• Factory-installed cathodic protection systems must be tested within six months of installation and at least once every three years thereafter.
  • If the tester determines that the cathodic protection system is inadequate, the system must be repaired within 60 days of the test measurement.  The results of testing from the last two inspections must be retained at the facility.

Financial Responsibility

Maryland follows the federal financial responsibility coverage amounts found in 40 CFR §280.93 (scroll to page 77 of 119 in the pdf document) and COMAR (scroll to page 78 of 112).  Owners/operators may use any of the following mechanisms to demonstrate financial responsibility.
  • Financial test of self-insurance
  • Guarantee
  • Insurance and risk retention group coverage
  • Surety bond
  • Letter of credit
  • Trust fund
  • Stand-by trust fund

Inspection & Testing Requirements

Maryland UST regulations require that all USTs be inspected every three years and upon change in ownership or new installation.  Inspections must be conducted by an MDE-certified inspector.  The inspector will usually need to review paperwork concerning:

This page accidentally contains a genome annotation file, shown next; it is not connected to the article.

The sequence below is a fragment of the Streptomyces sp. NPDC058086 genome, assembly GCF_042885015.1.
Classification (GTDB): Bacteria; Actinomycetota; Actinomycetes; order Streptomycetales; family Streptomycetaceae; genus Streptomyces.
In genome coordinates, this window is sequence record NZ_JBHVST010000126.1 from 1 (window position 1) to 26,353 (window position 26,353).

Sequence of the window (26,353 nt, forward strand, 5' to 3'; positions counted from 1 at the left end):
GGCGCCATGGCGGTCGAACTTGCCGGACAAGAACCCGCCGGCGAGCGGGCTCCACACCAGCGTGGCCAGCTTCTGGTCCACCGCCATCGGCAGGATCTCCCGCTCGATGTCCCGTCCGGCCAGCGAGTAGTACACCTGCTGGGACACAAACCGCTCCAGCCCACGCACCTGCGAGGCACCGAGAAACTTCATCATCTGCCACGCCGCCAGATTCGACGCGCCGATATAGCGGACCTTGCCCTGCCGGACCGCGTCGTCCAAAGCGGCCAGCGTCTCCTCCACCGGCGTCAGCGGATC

• Operator training;
  • Notification, permit, and fees (as applicable);
  • Corrosion protection;
  • Overfill prevention;
  • Spill prevention;
  • Tank and piping release detection;
  • Financial responsibility;
  • Reporting of suspected releases;
  • Tank and/or piping repairs;
  • Secondary containment (where required); and
  • Temporary closure.
Written Operator Manual
All of this information should be in the facility’s written operator manual, which the A/B operator must compile and maintain.  The written operator manual must also include information on:
  • Responding to operational or equipment alarms, warnings, or alert mechanisms;
  • Implementing emergency shut-off procedures;
  • Responding to suspected and confirmed releases, unusual operating conditions, emergencies, and equipment failures; and
  • How and when to notify the MDE of a release.

Delivery Prohibition/Non-Compliance Enforcement

If a Maryland Department of the Environment (MDE) inspector determines that a UST or UST system is out of compliance with UST regulations, he or she may initiate non-compliance enforcement procedures.  The MDE will notify the owner/operator in writing of all violations discovered at the facility.  The MDE will also affix a lock, tag, or sticker to the fill pipe of the ineligible UST.  The owner/operator may continue to dispense fuel until the tank is empty, but the UST may not receive fuel deliveries until the MDE is satisfied that all violations have been corrected.  If your UST or UST system has been tagged, read the MDE’s guide for information on how to respond.